Corticotropin releasing hormone CRH test

Investigation Protocol

Indications

To help distinguish between ACTH dependent Cushing’s syndrome of ectopic and pituitary causes.

Preparation and precautions

Patients should be fasting from midnight (water only). Patients should bring all their usual medication with them to take after the test and for documentation. Estrogen containing medications, including the contraceptive pill and hormone replacement therapy, should be stopped for six weeks prior to measuring serum cortisol. This is because estrogen induces cortisol binding globulin and leads to elevations in measured serum cortisol. Any steroid containing medications should also be avoided, as they may interfere with the hypothalamo-pituitary-adrenal axis, or cross react with the cortisol assay.

Allergic reactions, flushing and hypotension have been described after ovine CRH and so the test must only be performed with full medical support present, although human CRH is now in wide usage.

Procedure

Insert a cannula gauge 20 with a three-way tap, and using a syringe or the vacutainer connector system, fill one plain clotted bottle for cortisol, and one EDTA tube for ACTH. This forms the t= -15 minute sample. Both tubes need to be labelled, then the EDTA tube centrifuged, separated and frozen before transport to the laboratory.

Repeat this basal sampling after 15 minutes, and label t= 0 minutes.

Administer 100mcg intravenous human CRH via a separate indwelling cannula.  

Repeat the sampling at 15, 30, 45, 60, 90 and 120 minutes. Mark the patient’s details, date and time of samples on each bottle: t= +15, +30 and so on. After each sample, flush the cannula with 2mls 0.9% sodium chloride. Before each subsequent sample is taken, withdraw 2mls of blood and discard to remove any trace of the sodium chloride flush.

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Patient information sheet

Corticotropin releasing hormone CRH test 

Your doctor has asked us to coordinate a blood test to measure some very specialised hormones. This involves us giving you an injection of a hormone, and then taking a series of blood samples to see how your body responds to it. The purpose of this is to help us to find out if your pituitary gland is causing an imbalance of steroid hormones in your body, known as Cushing’s disease.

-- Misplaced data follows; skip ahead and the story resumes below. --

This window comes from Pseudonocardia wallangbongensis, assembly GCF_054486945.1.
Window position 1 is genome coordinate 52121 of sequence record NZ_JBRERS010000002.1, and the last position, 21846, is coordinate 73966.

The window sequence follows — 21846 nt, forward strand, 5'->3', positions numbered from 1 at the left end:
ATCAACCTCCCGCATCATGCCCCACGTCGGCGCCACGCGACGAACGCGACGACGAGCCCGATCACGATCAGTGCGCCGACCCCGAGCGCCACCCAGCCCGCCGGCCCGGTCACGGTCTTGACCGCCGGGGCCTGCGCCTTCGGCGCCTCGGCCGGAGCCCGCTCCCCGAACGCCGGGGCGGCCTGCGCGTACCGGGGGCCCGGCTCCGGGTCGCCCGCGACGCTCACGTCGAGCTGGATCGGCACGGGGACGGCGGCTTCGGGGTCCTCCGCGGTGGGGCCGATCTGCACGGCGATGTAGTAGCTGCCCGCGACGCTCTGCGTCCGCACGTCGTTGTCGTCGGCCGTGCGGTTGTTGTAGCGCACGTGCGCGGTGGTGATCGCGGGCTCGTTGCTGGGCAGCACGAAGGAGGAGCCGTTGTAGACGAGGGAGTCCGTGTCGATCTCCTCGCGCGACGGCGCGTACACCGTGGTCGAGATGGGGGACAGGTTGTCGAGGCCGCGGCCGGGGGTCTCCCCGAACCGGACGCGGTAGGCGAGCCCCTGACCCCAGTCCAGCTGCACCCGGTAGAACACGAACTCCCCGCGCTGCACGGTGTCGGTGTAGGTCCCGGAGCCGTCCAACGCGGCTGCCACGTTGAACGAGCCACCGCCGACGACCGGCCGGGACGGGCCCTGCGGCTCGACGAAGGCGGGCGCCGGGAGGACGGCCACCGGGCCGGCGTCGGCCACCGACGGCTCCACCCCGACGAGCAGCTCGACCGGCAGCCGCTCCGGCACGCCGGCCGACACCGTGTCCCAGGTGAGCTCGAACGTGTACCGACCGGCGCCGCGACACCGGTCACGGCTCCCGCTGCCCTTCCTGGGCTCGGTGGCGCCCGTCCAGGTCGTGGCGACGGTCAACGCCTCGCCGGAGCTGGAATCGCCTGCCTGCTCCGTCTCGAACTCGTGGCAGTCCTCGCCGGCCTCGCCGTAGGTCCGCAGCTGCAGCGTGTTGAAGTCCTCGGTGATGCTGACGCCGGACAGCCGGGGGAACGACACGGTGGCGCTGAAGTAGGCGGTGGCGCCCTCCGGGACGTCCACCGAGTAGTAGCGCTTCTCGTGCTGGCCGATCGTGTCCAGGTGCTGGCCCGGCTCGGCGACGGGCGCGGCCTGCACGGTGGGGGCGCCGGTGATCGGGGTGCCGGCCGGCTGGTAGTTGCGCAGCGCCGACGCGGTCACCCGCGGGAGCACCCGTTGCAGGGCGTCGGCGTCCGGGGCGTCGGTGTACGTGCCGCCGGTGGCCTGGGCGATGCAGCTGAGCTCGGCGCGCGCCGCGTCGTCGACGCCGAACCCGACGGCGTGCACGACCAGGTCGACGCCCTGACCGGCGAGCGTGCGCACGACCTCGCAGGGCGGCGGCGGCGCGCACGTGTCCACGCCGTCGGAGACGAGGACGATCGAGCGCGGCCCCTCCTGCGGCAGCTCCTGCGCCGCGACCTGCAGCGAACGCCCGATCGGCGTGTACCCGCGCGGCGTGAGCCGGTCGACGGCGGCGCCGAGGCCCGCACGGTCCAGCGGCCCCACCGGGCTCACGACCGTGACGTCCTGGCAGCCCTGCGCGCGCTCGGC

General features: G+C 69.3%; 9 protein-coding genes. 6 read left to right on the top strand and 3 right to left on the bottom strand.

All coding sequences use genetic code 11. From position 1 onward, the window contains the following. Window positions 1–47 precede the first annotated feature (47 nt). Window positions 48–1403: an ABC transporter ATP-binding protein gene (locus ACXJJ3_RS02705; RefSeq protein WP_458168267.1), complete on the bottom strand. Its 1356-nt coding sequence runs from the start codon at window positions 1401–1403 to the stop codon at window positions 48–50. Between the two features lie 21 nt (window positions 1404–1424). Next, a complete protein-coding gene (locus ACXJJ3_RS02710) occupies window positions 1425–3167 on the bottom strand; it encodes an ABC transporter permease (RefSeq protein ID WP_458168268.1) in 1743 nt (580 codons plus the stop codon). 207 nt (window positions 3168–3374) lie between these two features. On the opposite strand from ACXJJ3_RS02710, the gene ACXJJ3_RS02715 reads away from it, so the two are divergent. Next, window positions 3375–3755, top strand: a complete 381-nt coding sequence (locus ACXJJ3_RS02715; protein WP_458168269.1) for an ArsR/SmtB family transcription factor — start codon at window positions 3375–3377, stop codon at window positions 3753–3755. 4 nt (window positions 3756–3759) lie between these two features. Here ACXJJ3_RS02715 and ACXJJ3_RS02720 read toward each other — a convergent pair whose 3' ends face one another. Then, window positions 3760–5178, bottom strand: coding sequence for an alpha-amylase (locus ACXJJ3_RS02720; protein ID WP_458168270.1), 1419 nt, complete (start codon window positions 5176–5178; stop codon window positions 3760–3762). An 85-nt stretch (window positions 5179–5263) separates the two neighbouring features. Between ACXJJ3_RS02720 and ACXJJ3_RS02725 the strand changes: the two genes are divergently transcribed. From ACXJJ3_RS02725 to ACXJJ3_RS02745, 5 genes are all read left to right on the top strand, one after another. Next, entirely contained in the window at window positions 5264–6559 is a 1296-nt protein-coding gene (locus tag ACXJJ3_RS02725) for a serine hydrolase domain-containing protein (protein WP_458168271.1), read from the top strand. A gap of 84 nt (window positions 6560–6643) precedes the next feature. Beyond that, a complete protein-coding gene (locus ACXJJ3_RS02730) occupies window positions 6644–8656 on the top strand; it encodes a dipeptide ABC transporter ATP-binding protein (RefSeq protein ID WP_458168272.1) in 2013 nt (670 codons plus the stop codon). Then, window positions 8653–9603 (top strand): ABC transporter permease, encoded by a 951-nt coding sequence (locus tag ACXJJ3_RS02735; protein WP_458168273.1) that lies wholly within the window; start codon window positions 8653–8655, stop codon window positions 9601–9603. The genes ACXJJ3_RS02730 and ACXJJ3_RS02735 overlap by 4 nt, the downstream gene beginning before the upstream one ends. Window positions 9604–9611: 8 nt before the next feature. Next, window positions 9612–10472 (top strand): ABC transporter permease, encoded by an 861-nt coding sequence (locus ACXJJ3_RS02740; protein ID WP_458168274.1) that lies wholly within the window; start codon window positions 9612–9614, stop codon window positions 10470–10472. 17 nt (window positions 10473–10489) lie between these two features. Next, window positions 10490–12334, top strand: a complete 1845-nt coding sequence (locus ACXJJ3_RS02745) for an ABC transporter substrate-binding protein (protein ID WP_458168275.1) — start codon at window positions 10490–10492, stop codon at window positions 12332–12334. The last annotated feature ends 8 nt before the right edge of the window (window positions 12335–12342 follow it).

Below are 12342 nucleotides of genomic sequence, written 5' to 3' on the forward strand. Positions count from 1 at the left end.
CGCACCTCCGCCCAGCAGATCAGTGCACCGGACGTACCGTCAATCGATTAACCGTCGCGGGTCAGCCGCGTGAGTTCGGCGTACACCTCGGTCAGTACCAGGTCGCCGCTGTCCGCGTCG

Please have nothing to eat from 11pm the night before the test. Please bring all your usual medication with you, which we will document and which you can take at the end of the test. Please come to the unit at 9am on the morning of the test. 

You will be given an injection of a hormone through a small tune in the back of your hand or arm. This may cause you to feel a 'flushing sensation' for a few seconds, though other reactions are very unusual. A series of blood samples are then taken over a period of approximately two hours. 

If you have diabetes, this test may cause a temporary rise in your blood glucose levels for a few days after the test. The nurse looking after you during the test will advise you about what to do if this happens.

The test takes two hours from the time the injection is given so please allow at least two and a half hours to be in the unit. You will be resting in a reclining chair and you may eat and drink as normal after the test.

You may wish to bring a book or magazine to read. We do have a radio, or you can access Patientline; alternatively you may like to bring your own personal radio/cd player (please bring your own headphones). You may bring someone to stay with you during the test but there is not enough space for more than one person.

Children are discouraged, as this can be disruptive to other patients. However, if this poses a particular problem for you please discuss this with the senior nurse in the unit. You should be able to undertake normal activities after the test is finished and it should not interfere with your ability to drive home.

If you have any problems or queries about the test please contact:

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